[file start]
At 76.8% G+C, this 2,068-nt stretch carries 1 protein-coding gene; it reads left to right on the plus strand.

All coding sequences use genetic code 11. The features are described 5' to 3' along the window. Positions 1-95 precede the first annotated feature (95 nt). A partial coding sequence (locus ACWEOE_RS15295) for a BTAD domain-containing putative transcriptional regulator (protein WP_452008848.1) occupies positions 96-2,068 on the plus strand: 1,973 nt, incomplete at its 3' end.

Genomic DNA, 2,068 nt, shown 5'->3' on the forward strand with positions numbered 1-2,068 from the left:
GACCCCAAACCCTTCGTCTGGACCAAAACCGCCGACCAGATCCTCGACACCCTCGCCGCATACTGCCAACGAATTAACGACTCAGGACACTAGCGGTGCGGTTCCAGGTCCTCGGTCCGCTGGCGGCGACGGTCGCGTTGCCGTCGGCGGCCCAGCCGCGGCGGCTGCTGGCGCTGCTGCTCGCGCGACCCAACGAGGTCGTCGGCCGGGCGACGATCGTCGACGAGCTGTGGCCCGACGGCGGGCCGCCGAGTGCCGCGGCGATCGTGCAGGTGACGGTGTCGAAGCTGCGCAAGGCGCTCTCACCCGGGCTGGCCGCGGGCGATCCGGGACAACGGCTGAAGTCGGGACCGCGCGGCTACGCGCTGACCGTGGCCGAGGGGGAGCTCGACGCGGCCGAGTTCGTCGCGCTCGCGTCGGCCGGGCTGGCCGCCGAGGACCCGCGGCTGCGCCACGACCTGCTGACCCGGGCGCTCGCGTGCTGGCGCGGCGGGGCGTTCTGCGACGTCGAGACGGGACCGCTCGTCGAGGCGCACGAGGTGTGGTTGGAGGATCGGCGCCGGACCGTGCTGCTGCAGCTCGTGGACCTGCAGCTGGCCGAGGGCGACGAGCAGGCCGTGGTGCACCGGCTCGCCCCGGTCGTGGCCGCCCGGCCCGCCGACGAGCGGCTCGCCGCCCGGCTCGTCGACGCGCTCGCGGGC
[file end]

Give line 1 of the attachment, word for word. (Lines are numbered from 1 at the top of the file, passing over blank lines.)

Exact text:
At 76.8% G+C, this 2,068-nt stretch carries 1 protein-coding gene; it reads left to right on the plus strand.